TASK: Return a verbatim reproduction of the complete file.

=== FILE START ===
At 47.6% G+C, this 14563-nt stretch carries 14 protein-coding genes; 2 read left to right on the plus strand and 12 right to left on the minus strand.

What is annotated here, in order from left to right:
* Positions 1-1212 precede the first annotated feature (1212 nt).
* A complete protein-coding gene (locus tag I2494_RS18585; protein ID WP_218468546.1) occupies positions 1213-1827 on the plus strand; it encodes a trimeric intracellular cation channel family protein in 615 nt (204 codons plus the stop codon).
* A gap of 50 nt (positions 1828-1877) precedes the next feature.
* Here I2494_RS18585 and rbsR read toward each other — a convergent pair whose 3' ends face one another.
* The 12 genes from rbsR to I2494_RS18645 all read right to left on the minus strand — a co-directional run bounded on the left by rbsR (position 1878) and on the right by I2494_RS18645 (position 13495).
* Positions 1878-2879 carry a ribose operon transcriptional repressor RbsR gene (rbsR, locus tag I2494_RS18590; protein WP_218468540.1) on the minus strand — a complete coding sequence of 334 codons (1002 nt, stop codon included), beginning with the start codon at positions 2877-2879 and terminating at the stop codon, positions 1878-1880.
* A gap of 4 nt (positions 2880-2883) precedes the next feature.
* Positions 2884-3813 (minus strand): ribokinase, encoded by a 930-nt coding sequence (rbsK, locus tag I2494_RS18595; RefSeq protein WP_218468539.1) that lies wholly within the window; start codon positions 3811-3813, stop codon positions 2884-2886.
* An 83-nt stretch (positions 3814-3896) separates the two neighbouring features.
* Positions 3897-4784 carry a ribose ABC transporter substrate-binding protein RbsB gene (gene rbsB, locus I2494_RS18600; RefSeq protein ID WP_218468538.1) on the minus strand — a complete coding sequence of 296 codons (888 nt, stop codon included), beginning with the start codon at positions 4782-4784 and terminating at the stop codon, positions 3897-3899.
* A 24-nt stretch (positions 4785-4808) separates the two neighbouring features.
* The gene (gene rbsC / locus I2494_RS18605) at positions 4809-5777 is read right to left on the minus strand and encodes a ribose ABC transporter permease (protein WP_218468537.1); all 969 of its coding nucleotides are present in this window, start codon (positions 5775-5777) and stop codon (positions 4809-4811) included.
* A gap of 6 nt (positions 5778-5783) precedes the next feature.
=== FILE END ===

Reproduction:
At 47.6% G+C, this 14563-nt stretch carries 14 protein-coding genes; 2 read left to right on the plus strand and 12 right to left on the minus strand.

What is annotated here, in order from left to right:
* Positions 1-1212 precede the first annotated feature (1212 nt).
* A complete protein-coding gene (locus tag I2494_RS18585; protein ID WP_218468546.1) occupies positions 1213-1827 on the plus strand; it encodes a trimeric intracellular cation channel family protein in 615 nt (204 codons plus the stop codon).
* A gap of 50 nt (positions 1828-1877) precedes the next feature.
* Here I2494_RS18585 and rbsR read toward each other — a convergent pair whose 3' ends face one another.
* The 12 genes from rbsR to I2494_RS18645 all read right to left on the minus strand — a co-directional run bounded on the left by rbsR (position 1878) and on the right by I2494_RS18645 (position 13495).
* Positions 1878-2879 carry a ribose operon transcriptional repressor RbsR gene (rbsR, locus tag I2494_RS18590; protein WP_218468540.1) on the minus strand — a complete coding sequence of 334 codons (1002 nt, stop codon included), beginning with the start codon at positions 2877-2879 and terminating at the stop codon, positions 1878-1880.
* A gap of 4 nt (positions 2880-2883) precedes the next feature.
* Positions 2884-3813 (minus strand): ribokinase, encoded by a 930-nt coding sequence (rbsK, locus tag I2494_RS18595; RefSeq protein WP_218468539.1) that lies wholly within the window; start codon positions 3811-3813, stop codon positions 2884-2886.
* An 83-nt stretch (positions 3814-3896) separates the two neighbouring features.
* Positions 3897-4784 carry a ribose ABC transporter substrate-binding protein RbsB gene (gene rbsB, locus I2494_RS18600; RefSeq protein ID WP_218468538.1) on the minus strand — a complete coding sequence of 296 codons (888 nt, stop codon included), beginning with the start codon at positions 4782-4784 and terminating at the stop codon, positions 3897-3899.
* A 24-nt stretch (positions 4785-4808) separates the two neighbouring features.
* The gene (gene rbsC / locus I2494_RS18605) at positions 4809-5777 is read right to left on the minus strand and encodes a ribose ABC transporter permease (protein WP_218468537.1); all 969 of its coding nucleotides are present in this window, start codon (positions 5775-5777) and stop codon (positions 4809-4811) included.
* A gap of 6 nt (positions 5778-5783) precedes the next feature.